In some ways, Nigeria was better than Trump’s USA. Some years ago, when Donald Trump started advertising himself for political office, seeking first his party’s nomination and subsequently winning the nomination to become a candidate to the highest political office in the United States of America, I foresaw his end.
From the little we knew of him, I knew that the story of his presidency would only have one type of ending and we saw this a few weeks ago with him, first, refusing to concede defeat, then trying to rig the election and then staging an insurrection and he had no plan to vacate the White House.
If I knew him well enough, I would have asked him to relate to Nigeria because our country had perfected all those political jingoism over a period of fifty years, but he probably wouldn’t have been receptive to my suggestion, after all, he never liked Nigeria. Anyone with eyes could see that Trump was heading for disaster but several events leading up to his ultimate undoing sealed the deal.
One could say that he launched his political career on the bedrock of trying to bring down that of America’s first black President, Barak Hussein Obama, an action that went to shape most of his presidency. This he did with his incessant conspiracy theory that Obama was not born in America and as such not qualified to become a President of the United States of America. The black race loved Obama – Nigerians, Africans and blacks all over the world – therefore, Trump was already down one group willing to lend him an ear. That became the beginning of his undoing.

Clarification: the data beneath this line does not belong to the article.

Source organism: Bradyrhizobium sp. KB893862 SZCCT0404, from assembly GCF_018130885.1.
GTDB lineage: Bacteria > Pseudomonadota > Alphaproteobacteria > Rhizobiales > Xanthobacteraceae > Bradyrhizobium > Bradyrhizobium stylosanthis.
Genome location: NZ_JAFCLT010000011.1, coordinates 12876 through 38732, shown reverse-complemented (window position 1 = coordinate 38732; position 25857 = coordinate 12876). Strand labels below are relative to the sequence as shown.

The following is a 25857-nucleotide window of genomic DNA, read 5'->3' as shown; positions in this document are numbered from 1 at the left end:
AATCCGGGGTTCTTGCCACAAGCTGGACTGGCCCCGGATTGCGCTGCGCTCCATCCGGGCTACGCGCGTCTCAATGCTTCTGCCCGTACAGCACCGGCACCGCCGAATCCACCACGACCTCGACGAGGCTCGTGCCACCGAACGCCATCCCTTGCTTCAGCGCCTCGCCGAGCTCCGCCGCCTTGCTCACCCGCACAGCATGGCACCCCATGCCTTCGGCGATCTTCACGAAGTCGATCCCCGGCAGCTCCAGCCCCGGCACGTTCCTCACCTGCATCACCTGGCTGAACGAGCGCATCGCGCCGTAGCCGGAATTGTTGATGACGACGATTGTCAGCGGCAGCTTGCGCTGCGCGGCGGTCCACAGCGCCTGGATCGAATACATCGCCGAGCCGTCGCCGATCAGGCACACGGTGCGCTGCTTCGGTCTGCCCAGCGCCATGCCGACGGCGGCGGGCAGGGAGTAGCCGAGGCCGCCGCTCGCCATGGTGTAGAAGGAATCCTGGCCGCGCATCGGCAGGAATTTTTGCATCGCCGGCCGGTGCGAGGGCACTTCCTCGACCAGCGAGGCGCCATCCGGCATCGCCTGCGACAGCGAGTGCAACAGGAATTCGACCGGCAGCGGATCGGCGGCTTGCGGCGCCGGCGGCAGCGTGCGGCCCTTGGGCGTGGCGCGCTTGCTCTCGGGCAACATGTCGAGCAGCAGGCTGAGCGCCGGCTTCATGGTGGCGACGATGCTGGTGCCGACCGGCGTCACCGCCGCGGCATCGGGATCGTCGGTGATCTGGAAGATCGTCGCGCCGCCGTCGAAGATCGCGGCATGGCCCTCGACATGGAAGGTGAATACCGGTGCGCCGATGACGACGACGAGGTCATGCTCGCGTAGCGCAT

The second undoing came when he entered the race and during one of the presidential debates with his fellow Republican aspirant he was asked if, in the event he was not nominated, he would he work with whoever was nominated and his answer was a big NO. Again, he lost few more Nigerians that liked him because Nigerians have mastered how to cross carpets, roads and boundaries when seeking a political position. We seek alliances not only across the aisle; we forget families, towns, villages and constituencies while throwing our political ideologies into the ocean.
When Donald Trump became president, he decided to clean out the Black man’s legacy from the White house that was built by Black Slaves. Few Nigerians that liked him again did not approve of such actions, but still believing in their Yoruba adage that it was the white man that produced the pencil and also produced the eraser and that when you write with the pencil and you aren’t satisfied with the results, one could use the eraser. As such, Nigerians would have provided him with the right eraser that would have cleaned out just enough of his predecessor’s legacy that would enable him claim ownership of whatever is left. Fortunately, Kamala Harris – The United States’ First Female and First Coloured Vice President – will write her own legacy in ink making it difficult for the White man to erase.